The wind chimes rang softly in the dusk, reminding eleven-year-old Ina Pierce of the sounds she heard walking through the snow-covered pine forests of Switzerland as a breeze moved through the needles hung with millions of tiny icicles.
Her parents had moved their family to Tobacco Port, on the Harris branch of the Cumberland River in northern Tennessee, just a couple miles from the Kentucky border, in the spring, and the sweltering, humid summer was in full swing. What had brought them back to the United States, still struggling several decades after the end of a devastating civil war, was a long story. But Ina had lived through it and heard tales over dinner every night, so to her it was an outline consisting only of the most interesting parts.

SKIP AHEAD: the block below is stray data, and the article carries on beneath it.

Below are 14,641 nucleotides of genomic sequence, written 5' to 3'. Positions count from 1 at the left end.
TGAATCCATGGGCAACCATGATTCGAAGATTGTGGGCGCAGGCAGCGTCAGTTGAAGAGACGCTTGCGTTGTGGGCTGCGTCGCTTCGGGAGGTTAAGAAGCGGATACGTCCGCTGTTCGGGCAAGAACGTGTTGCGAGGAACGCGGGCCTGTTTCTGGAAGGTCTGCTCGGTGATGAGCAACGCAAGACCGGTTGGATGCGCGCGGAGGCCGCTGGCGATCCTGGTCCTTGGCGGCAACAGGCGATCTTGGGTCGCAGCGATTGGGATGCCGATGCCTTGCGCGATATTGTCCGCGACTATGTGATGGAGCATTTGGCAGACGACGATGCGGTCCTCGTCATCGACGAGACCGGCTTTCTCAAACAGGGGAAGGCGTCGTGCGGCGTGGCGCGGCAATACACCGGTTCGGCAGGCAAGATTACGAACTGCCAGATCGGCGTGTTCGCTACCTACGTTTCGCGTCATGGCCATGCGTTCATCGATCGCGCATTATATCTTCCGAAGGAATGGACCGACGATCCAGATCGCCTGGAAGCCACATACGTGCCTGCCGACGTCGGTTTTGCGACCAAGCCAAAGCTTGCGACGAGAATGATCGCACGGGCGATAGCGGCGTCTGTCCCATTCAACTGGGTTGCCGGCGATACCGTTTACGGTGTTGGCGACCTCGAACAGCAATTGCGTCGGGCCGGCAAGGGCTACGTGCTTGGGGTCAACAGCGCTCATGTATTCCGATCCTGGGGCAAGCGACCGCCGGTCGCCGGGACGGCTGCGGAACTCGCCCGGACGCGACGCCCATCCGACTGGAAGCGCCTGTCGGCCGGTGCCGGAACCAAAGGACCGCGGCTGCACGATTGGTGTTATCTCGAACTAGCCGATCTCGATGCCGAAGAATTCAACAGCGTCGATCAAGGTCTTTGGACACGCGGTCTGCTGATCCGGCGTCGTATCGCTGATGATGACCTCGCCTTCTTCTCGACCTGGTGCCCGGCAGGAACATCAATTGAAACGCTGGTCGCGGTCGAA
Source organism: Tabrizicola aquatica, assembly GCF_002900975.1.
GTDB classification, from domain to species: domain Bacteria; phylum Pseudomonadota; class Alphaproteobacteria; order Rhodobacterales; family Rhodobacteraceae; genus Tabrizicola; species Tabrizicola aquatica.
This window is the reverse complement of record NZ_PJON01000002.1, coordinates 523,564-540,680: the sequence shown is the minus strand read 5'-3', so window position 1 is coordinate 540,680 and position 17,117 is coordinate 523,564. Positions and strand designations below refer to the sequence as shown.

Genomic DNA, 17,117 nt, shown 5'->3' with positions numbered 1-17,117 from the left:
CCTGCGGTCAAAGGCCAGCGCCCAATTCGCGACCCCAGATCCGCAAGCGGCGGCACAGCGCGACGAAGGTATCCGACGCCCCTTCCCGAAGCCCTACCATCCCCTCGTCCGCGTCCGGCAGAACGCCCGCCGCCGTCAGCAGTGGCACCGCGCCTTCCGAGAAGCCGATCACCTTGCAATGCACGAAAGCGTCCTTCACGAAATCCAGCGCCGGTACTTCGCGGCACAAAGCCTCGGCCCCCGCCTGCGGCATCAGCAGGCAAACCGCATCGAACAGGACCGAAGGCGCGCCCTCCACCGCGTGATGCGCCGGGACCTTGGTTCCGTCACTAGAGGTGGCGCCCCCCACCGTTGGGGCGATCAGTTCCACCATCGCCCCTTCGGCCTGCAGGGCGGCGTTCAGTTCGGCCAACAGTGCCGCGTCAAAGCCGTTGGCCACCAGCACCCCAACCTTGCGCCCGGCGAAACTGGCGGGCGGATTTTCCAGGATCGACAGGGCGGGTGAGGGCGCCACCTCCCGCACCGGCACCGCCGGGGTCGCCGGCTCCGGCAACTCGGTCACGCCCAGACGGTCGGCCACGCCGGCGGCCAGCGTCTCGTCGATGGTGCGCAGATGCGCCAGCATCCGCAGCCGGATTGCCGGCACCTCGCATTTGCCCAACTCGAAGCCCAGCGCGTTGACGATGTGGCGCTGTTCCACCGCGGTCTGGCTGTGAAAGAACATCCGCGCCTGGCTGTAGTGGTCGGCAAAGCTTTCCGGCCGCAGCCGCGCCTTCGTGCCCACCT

Mr. Bill Pierce had been born in Tennessee, not...
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